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Friday, October 09, 2015

Home Seller Tips: Seller Property Disclosures.

I read an article today about a couple who sold their Florida home but failed to disclose a defect.  In this case it was a previous sink hole problem.  The story explains the couple apparently had received an insurance payment of $153,000 years earlier but failed to address the problem.

This situation illustrates a  few key points for home buyers, sellers and real estate agents.
  • Sellers, disclose.  Failure to disclose material issues that affect the home's value can potentially bring legal troubles.  As a seller (even as a FSBO) do not hide anything – period.     In this case a conviction for wire fraud with sentencing scheduled by a federal court for January 2016. 
  • Buyers, verify.  There is a time between contract and closing allocated for the performance of due diligence.  Do not blindly accept what has been disclosed as all there is to know!  In the words of Nike, "Just Do It!"
  • Realtors, protect.  Placing blame for non-disclosure on your real estate agent is likely not a reasonable strategy.  Most professional real estate agents have processes and procedures in place to document the purchase process minimize risk.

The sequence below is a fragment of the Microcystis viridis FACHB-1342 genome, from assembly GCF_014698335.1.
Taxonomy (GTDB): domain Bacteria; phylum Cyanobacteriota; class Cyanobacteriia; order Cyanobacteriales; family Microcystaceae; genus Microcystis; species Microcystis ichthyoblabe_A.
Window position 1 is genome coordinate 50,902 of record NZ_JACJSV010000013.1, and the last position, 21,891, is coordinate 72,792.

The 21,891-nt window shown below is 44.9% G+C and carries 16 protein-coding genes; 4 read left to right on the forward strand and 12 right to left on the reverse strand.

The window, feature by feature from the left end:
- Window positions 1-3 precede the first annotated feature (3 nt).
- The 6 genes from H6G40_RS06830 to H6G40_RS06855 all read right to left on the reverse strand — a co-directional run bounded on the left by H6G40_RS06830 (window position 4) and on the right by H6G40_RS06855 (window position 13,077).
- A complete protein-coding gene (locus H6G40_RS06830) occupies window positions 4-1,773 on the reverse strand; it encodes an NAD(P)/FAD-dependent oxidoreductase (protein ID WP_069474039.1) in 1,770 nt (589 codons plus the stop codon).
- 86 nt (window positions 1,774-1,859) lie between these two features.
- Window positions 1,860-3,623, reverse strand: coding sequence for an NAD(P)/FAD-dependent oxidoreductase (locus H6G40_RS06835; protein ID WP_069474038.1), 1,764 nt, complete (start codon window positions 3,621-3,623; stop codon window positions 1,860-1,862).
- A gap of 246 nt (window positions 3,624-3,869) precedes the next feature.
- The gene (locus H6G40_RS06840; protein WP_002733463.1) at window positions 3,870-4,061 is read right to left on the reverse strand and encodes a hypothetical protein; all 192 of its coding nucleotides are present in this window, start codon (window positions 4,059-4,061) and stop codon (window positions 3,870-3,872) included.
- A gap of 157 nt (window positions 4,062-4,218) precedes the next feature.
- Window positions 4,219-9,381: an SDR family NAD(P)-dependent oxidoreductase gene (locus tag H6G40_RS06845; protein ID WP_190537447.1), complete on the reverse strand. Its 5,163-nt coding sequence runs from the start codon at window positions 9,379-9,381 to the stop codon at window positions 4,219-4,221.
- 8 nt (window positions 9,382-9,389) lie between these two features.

In Florida real estate licensees commonly use a Sellers Property Disclosure with questions designed to lead a seller to disclose potential issues and facts about a property.    While the form asks about topics like any roof issues, systems (AC, heating, etc), appliances, association rules, water damage, zoning or future use changes, etc. it may not address every significant issue.
Note: Sellers must disclose problems and Fla. law addresses sinkholes, but a form isn't a legal requirement.
As a matter of practice I have sellers complete the disclosure form at the time of  listing as any serious buyer will request the disclosure prior making an offer.  I do not assist any seller in completing the property disclosure form.

However I do advise the same thing disclose, disclose, disclose.   If there is doubt if something should be disclosed my thinking is simply "if it is something you would like to know if you were the buyer, why not disclose it?"

And there are other disclosures that will likely be required if applicable such as the lead based paint,  disclosure. 

Don't alienate your buyer or break the trust when something shows up on an inspection report that should have been previously disclosed.

Don't risk a transaction failing, or worse, some legal issue by "forgetting" to disclose.

Considering buying or selling a home in Brevard County, Florida?  

agent@moving2brevard.com


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